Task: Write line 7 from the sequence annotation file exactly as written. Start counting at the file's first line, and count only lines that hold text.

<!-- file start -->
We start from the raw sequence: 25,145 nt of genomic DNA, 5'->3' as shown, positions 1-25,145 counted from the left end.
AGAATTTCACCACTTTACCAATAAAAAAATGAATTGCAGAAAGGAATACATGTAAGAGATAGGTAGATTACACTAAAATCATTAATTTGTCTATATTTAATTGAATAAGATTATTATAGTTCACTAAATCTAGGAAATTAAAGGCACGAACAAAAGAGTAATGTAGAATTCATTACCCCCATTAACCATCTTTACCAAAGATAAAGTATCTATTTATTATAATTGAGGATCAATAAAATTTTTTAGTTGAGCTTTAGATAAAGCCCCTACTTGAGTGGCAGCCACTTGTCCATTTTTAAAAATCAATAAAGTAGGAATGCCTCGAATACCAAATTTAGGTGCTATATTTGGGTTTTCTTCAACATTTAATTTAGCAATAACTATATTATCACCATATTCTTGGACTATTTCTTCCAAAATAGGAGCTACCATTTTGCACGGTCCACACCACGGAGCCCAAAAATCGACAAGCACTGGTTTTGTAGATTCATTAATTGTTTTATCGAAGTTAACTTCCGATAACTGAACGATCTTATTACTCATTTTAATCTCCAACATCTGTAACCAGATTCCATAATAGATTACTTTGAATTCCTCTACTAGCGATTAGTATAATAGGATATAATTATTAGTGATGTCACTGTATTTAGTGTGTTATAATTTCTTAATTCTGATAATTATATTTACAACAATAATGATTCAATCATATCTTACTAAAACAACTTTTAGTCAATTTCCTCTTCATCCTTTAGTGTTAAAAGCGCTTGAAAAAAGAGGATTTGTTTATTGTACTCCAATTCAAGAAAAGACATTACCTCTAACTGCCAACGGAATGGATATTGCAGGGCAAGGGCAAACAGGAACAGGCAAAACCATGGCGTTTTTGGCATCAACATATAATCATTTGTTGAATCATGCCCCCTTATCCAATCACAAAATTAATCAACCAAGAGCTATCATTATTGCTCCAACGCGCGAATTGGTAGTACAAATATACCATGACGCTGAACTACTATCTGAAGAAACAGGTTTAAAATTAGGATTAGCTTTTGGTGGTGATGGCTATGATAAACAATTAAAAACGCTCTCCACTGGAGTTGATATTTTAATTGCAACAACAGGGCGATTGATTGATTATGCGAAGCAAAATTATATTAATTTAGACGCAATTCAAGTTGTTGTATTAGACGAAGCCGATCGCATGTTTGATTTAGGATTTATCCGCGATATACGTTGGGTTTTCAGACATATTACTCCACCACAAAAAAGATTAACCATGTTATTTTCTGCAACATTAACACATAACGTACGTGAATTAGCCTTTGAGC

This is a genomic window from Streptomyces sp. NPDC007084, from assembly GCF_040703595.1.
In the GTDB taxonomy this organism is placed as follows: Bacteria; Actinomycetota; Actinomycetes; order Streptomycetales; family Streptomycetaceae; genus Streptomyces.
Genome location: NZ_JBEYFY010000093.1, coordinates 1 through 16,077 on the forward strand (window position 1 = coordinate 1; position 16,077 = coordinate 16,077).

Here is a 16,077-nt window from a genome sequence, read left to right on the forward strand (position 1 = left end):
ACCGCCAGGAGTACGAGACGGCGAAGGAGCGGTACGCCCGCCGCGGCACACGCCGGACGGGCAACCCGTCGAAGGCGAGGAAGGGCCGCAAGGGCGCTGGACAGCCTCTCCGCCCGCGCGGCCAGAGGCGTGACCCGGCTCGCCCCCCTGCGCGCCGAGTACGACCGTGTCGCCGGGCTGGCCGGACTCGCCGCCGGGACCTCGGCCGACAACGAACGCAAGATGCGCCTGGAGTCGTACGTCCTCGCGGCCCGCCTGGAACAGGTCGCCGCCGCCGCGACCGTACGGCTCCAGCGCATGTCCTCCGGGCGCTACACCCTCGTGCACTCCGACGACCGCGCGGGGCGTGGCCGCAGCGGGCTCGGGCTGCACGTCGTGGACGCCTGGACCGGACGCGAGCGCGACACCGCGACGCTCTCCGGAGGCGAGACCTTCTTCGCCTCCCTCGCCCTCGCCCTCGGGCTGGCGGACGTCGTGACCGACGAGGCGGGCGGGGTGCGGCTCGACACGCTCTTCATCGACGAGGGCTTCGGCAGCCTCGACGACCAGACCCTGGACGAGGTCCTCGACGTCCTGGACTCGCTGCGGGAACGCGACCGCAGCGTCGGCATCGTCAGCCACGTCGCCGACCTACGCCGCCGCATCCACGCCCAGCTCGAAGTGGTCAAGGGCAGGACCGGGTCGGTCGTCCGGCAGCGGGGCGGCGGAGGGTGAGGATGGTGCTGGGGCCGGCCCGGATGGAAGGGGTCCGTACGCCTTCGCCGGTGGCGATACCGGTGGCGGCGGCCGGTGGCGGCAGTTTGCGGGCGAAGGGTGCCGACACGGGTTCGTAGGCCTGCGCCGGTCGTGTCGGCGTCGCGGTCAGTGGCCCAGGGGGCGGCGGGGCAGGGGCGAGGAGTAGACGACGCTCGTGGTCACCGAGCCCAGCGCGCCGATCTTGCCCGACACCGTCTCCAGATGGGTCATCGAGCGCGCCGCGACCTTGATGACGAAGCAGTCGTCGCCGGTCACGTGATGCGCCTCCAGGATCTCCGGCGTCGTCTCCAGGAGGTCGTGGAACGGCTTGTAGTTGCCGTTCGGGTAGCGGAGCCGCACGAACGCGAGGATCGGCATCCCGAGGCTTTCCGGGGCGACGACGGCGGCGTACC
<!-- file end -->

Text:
ACCGCCAGGAGTACGAGACGGCGAAGGAGCGGTACGCCCGCCGCGGCACACGCCGGACGGGCAACCCGTCGAAGGCGAGGAAGGGCCGCAAGGGCGCTGGACAGCCTCTCCGCCCGCGCGGCCAGAGGCGTGACCCGGCTCGCCCCCCTGCGCGCCGAGTACGACCGTGTCGCCGGGCTGGCCGGACTCGCCGCCGGGACCTCGGCCGACAACGAACGCAAGATGCGCCTGGAGTCGTACGTCCTCGCGGCCCGCCTGGAACAGGTCGCCGCCGCCGCGACCGTACGGCTCCAGCGCATGTCCTCCGGGCGCTACACCCTCGTGCACTCCGACGACCGCGCGGGGCGTGGCCGCAGCGGGCTCGGGCTGCACGTCGTGGACGCCTGGACCGGACGCGAGCGCGACACCGCGACGCTCTCCGGAGGCGAGACCTTCTTCGCCTCCCTCGCCCTCGCCCTCGGGCTGGCGGACGTCGTGACCGACGAGGCGGGCGGGGTGCGGCTCGACACGCTCTTCATCGACGAGGGCTTCGGCAGCCTCGACGACCAGACCCTGGACGAGGTCCTCGACGTCCTGGACTCGCTGCGGGAACGCGACCGCAGCGTCGGCATCGTCAGCCACGTCGCCGACCTACGCCGCCGCATCCACGCCCAGCTCGAAGTGGTCAAGGGCAGGACCGGGTCGGTCGTCCGGCAGCGGGGCGGCGGAGGGTGAGGATGGTGCTGGGGCCGGCCCGGATGGAAGGGGTCCGTACGCCTTCGCCGGTGGCGATACCGGTGGCGGCGGCCGGTGGCGGCAGTTTGCGGGCGAAGGGTGCCGACACGGGTTCGTAGGCCTGCGCCGGTCGTGTCGGCGTCGCGGTCAGTGGCCCAGGGGGCGGCGGGGCAGGGGCGAGGAGTAGACGACGCTCGTGGTCACCGAGCCCAGCGCGCCGATCTTGCCCGACACCGTCTCCAGATGGGTCATCGAGCGCGCCGCGACCTTGATGACGAAGCAGTCGTCGCCGGTCACGTGATGCGCCTCCAGGATCTCCGGCGTCGTCTCCAGGAGGTCGTGGAACGGCTTGTAGTTGCCGTTCGGGTAGCGGAGCCGCACGAACGCGAGGATCGGCATCCCGAGGCTTTCCGGGGCGACGACGGCGGCGTACC